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Demolition of old house makes way for new venture

Food truck owner Tajchman plans to build new restaurant on site

Staff writer

Even before demolition finished last week on a home and garage at N. Roosevelt and E. Main Sts. in Marion, lot owner Josh Tajchman was pleased with how much better the lot looked.

“It already looks so much different just to be able to see Main St.,” he said.

The Tajchmans will park their food truck there, for now, but eventually plan to build a restaurant there.

Choosing E. Main St. as their business’ permanent location was a strategic move, Alison Tajchman said.

“The location is great because you have all the traffic from Casey’s, Subway, and the bank,” she said.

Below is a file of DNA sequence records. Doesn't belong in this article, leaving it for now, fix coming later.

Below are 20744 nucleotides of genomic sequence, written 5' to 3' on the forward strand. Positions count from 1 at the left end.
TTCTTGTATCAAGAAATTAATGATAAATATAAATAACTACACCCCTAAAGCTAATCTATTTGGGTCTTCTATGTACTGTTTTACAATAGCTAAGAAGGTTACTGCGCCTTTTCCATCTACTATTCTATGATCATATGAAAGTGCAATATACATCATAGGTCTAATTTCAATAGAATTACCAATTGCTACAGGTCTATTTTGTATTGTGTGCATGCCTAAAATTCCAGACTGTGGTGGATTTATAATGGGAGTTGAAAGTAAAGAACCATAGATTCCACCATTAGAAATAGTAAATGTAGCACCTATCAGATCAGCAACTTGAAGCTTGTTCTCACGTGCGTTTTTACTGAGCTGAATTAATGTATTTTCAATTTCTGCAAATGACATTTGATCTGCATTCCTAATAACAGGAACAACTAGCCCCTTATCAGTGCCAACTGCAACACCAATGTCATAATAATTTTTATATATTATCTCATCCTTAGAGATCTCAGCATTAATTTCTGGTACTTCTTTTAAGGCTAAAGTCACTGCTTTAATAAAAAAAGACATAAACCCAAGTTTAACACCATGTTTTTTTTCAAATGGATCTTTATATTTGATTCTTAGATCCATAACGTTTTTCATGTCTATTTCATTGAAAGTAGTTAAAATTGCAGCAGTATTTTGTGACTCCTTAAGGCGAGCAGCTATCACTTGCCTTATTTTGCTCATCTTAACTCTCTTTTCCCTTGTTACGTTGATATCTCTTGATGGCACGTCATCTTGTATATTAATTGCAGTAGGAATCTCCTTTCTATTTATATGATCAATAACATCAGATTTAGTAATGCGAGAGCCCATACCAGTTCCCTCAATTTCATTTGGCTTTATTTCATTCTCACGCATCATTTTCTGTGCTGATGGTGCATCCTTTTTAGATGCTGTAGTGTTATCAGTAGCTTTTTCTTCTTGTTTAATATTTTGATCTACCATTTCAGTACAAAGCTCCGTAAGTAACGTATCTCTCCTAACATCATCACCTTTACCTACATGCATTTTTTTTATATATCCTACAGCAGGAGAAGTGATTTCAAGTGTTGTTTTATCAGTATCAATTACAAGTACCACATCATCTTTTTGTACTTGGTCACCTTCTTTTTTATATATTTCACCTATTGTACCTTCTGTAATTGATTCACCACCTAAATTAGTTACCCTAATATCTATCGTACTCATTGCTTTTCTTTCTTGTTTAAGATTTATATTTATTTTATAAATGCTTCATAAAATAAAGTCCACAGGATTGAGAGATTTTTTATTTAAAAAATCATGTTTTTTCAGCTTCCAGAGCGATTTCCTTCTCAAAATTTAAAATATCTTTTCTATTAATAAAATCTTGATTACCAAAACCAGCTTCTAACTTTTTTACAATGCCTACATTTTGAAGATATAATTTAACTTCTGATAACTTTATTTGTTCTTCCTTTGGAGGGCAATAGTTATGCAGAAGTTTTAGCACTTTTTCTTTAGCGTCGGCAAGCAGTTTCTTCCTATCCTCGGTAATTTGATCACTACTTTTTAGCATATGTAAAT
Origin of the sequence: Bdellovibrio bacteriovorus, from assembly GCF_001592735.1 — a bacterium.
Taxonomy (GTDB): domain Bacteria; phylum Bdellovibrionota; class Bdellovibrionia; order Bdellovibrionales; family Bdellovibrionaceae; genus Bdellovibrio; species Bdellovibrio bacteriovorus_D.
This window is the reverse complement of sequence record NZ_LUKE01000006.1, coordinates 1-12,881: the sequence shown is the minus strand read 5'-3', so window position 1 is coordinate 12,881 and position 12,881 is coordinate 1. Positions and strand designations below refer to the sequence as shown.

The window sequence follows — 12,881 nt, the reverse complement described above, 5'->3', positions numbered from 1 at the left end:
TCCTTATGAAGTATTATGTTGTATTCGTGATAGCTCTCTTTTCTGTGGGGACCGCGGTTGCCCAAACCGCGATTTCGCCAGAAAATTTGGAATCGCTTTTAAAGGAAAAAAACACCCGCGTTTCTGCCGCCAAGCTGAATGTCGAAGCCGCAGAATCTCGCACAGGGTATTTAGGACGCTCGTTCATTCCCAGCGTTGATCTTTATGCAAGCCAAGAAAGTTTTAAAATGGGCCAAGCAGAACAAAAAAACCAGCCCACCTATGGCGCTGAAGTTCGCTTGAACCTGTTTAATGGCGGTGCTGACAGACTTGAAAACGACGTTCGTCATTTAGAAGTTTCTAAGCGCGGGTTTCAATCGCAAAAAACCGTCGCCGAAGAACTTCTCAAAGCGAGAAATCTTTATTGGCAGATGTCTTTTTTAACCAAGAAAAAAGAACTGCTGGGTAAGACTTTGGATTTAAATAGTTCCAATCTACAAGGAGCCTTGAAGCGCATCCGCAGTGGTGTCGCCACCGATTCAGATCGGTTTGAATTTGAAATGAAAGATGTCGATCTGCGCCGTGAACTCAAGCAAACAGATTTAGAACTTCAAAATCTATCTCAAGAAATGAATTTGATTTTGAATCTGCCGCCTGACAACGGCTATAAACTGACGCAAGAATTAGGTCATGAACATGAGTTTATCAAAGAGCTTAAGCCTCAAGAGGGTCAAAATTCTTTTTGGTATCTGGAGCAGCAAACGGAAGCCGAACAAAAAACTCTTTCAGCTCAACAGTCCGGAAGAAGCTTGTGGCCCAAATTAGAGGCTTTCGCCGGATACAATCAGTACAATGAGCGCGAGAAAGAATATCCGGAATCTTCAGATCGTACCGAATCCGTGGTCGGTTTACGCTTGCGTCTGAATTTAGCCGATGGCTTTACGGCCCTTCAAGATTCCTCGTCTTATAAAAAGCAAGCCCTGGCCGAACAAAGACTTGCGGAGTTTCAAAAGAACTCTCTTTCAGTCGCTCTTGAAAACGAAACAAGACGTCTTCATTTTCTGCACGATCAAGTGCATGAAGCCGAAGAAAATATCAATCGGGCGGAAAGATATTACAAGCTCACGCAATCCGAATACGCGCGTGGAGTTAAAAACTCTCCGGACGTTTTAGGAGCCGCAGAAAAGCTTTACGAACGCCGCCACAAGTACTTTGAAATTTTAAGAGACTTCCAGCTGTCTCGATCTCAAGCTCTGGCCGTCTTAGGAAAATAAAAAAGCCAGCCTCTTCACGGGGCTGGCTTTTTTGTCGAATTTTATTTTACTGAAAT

The future restaurant’s name? “That One Place,” Alison said.

“Everyone knows Casey’s, so we’ll be ‘That One Place’ right next to Casey’s,” she said.

Having a restaurant will provide extra space to work with, allowing Josh to expand his menu, but he said his trademark So-Cal Mexican will still be on the menu. One factor that affected the demolition was disposal cost, or lack thereof.

Disposal of construction waste normally costs $40 a ton at Marion County transfer station.

County commissioners last week discussed reinstating a discontinued policy waiving construction and demolition waste fees. The Tajchmans’ bill is being held until a decision is made on whether to renew the program.

According to Josh, there was no plan to renovate the home.

“Updating the house was never even an option,” he said. “It was an early-1900s house that was not in good shape. It would have cost more to try renovating the property than to just tear it down and start fresh.”

Last modified Feb. 27, 2020

 

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